“We are looking at the possibility of a pretty significant event,” he says.

“We are really looking at decent earthquakes, in truth. And clearly when they turn up is highly uncertain. What we do know is that through transferring risk, we reduce the volatility that is possible to our scheme considerably more.”

Chainey says EQC’s last estimated costs from the Canterbury 2010-2011 earthquakes were around $12.2 billion but reinsurance has shaved off a decent chunk.

“The fact that we've been able to get nearly $5 billion of that back from reinsurance has certainly helped protect both our scheme but also the broader Crown balance sheet from taking on those costs.”

Toka Tū Ake EQC placed the catastrophe bond via Singapore domiciled special purpose reinsurance vehicle, Totara Re Pty Ltd and had originally sought $250 million.

Chainey says issuing the bond from Singapore brought “some additional complexities” but Toka Tū Ake EQC was pleased with the $225 million it had been able to acquire from its first catastrophe bond.

The $225 million figure being in New Zealand dollars instead of US dollars was also a plus as catastrophe bonds are often held in US dollars.

“Our board was very keen for it to be in New Zealand dollars, so that we weren't exposing ourselves to any FX [foreign exchange] risk or that sort of thing,” he says.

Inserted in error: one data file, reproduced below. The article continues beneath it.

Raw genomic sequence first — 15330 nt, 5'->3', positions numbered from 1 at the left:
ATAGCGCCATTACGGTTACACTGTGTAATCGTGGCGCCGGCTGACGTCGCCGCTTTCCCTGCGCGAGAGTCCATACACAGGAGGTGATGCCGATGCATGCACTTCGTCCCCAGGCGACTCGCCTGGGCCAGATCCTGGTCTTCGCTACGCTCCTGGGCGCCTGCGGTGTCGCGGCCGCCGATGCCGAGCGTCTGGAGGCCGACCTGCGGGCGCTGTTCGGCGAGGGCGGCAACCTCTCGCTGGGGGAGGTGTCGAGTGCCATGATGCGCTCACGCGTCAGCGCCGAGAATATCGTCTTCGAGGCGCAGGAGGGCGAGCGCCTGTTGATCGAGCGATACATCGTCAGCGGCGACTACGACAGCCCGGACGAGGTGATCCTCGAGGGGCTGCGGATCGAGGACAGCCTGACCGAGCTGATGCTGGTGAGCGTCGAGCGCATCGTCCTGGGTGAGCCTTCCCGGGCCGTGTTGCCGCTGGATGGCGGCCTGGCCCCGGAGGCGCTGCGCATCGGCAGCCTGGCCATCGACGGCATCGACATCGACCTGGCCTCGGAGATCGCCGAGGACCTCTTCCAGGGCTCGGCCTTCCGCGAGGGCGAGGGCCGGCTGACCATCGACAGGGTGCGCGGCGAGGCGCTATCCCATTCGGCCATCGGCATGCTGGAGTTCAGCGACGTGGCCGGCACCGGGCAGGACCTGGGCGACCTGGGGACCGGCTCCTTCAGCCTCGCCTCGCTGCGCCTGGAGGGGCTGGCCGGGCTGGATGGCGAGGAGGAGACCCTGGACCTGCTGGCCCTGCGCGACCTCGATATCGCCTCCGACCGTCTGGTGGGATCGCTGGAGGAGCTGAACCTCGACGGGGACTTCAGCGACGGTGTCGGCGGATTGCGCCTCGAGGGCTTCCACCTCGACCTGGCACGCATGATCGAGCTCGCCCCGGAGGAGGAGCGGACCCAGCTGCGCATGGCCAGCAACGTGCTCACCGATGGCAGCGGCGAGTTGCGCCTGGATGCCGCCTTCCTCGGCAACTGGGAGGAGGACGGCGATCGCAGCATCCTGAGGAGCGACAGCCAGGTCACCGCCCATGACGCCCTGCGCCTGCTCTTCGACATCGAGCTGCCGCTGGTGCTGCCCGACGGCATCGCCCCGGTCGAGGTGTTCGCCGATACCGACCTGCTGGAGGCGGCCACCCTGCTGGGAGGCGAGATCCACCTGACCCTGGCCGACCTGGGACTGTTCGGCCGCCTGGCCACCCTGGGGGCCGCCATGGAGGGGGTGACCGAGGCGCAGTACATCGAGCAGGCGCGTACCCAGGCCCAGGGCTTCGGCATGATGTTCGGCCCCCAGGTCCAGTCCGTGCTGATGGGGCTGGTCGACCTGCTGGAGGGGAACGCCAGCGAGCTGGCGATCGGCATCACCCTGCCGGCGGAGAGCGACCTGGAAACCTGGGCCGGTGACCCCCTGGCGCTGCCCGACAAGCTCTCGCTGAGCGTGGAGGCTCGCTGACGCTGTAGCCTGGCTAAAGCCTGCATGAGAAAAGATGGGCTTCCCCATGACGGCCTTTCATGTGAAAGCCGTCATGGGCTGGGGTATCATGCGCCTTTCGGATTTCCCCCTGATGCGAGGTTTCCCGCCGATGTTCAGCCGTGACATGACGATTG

“So overall, we were very pleased with the $225 million that we secured.”

What it is & how it works

Toka Tū Ake EQC is the Crown entity that was established under the Earthquake Commission Act 1993 and provides insurance to residential property owners while also investing in natural disaster research and education.

An EQCover premium, or levy, is collected by private insurers and is then paid into the Natural Disaster Fund (NDF)  and the Crown Guarantee – both of which are managed by Toka Tū Ake EQC.

The EQCover premium is 16 cents per $100 of the EQCover amount, up to a maximum amount of $480.

Toka Tū Ake EQC says in the history of the EQC scheme, the Crown Guarantee has only been needed following the Canterbury and Kaikōura earthquakes.

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Nice image of Noctilucent cloud at the top of this article!

I used to enjoy photographing them when we lived in Inverness.


this is sounding like the old lloyds "names" type"reinsurance"


If the article provided the bond price and coupon we could back out what the EQC have paid for this insurance. An attachment point of $2bn is quite high.